Dr. Kelly McNagny obtained his PhD with Dr. Max D. Cooper (Nat Acad. Science) on cell surface proteins that regulate B cell maturation and homing. He performed his post-doctoral studies at the EMBL in Heidelberg, Germany with Dr. Thomas Graf on transcriptional control of hematopoietic stem cell maturation and he identified factors that regulate the gene expression and differentiation of eosinophils, which play a major role in allergic responses. He also identified novel stem cell surface proteins and analyzed their function at EMBL as a visiting scientist prior to starting his own laboratory at the Biomedical Research Centre, University of British Columbia where he is currently a full professor in medical genetics.
His lab studies the CD34 family of stem cell proteins and has used gene knock out studies to show that these molecules act as molecular "teflon" to make cells more invasive and facilitate chemotaxis. He has delineated the function of these molecules in a diverse set of biological processes including 1) tissue morphogenesis, 2) vascular integrity, 3) mucosal inflammation, 4) stem cell homing and migration, and 5) tumor progression.
McNagny has received a number of awards including a Canadian Institutes of Health Research scholarship, a Michael Smith Foundation for Health Research Senior scholarship, and the 2002 Showell-Pfizer Junior Faculty Award from the American Association for Immunology. He is also an active member of the Canadian AllerGen and Stem Cell Network Centres of Excellence.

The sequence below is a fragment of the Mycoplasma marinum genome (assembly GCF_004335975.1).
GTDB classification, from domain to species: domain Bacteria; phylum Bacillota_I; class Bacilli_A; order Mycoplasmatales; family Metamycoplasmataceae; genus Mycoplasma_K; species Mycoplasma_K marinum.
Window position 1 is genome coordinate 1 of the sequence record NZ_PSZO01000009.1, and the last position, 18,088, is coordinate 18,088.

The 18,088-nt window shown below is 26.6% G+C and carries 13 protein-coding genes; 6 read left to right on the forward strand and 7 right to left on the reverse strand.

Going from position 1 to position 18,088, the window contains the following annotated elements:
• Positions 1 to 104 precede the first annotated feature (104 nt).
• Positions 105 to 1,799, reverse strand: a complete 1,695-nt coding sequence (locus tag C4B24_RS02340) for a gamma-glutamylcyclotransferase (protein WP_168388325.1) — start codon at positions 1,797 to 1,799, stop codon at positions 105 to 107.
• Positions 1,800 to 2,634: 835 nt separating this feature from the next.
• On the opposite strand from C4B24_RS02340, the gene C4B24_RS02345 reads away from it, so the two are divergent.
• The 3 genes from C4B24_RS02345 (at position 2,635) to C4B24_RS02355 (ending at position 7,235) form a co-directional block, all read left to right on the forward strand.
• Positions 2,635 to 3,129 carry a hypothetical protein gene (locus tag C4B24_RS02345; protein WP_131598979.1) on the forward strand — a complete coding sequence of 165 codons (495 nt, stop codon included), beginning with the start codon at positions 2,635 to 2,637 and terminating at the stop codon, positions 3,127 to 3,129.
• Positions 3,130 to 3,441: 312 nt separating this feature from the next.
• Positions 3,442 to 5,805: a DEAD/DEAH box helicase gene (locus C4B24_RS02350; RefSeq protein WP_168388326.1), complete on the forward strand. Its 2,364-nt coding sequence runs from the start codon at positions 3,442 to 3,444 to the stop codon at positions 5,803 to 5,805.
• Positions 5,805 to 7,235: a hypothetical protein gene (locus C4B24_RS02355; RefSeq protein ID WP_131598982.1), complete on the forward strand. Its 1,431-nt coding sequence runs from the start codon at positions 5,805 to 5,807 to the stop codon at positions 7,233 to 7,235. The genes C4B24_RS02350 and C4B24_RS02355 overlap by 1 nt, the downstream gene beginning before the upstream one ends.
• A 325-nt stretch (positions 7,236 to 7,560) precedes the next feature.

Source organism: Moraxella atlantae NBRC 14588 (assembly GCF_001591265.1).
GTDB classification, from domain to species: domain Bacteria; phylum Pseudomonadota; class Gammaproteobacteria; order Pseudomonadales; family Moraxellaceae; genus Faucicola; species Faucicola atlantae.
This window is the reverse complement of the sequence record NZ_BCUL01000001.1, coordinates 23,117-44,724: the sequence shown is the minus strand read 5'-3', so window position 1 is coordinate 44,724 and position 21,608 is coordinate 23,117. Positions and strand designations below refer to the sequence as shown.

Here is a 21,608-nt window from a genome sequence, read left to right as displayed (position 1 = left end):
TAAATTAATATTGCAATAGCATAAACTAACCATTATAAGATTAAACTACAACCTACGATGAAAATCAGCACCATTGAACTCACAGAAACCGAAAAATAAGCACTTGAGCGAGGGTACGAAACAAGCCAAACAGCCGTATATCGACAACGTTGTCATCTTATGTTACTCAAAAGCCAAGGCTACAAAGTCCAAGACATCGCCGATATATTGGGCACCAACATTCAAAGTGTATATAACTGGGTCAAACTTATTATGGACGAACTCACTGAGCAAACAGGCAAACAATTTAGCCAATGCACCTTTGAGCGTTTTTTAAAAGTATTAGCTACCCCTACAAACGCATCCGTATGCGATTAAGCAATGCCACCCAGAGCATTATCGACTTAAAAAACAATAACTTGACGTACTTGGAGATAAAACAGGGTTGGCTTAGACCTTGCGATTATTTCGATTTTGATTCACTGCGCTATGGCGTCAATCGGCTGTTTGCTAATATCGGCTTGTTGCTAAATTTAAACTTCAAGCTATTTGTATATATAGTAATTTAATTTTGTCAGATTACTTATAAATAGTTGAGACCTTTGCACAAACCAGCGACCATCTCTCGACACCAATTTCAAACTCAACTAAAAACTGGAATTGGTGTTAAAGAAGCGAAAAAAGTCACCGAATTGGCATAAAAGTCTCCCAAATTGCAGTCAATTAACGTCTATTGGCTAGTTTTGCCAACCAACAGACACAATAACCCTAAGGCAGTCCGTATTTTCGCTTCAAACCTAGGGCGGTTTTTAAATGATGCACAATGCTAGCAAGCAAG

University: University of British Columbia
Department: Medical Genetics
Research Location: Biomedical Research Centre
Nielsen JS, McNagny KM. Novel functions of the CD34 family. J Cell Sci. 2008 Nov 15;121(Pt 22):3683-92. doi: 10.1242/jcs.037507. (PubMed abstract)
Blanchet MR, Maltby S, Haddon DJ, Merkens H, Zbytnuik L, McNagny KM. CD34 facilitates the development of allergic asthma. Blood. 2007 Sep 15;110(6):2005-12. Epub 2007 Jun 8. (PubMed abstract)
Drew E, Merzaban JS, Seo W, Ziltener HJ, McNagny KM. CD34 and CD43 inhibit mast cell adhesion and are required for optimal mast cell reconstitution. Immunity. 2005 Jan;22(1):43-57. (PubMed abstract)
Somasiri A, Nielsen JS, Makretsov N, McCoy ML, Prentice L, Gilks CB, Chia SK, Gelmon KA, Kershaw DB, Huntsman DG, McNagny KM, Roskelley CD. Overexpression of the anti-adhesin podocalyxin is an independent predictor of breast cancer progression. Cancer Res. 2004 Aug 1;64(15):5068-73. (PubMed abstract)
Doyonnas R, Kershaw DB, Duhme C, Merkens H, Chelliah S, Graf T, McNagny KM. Anuria, omphalocele, and perinatal lethality in mice lacking the CD34-related protein podocalyxin. J Exp Med. 2001 Jul 2;194(1):13-27. (PubMed abstract)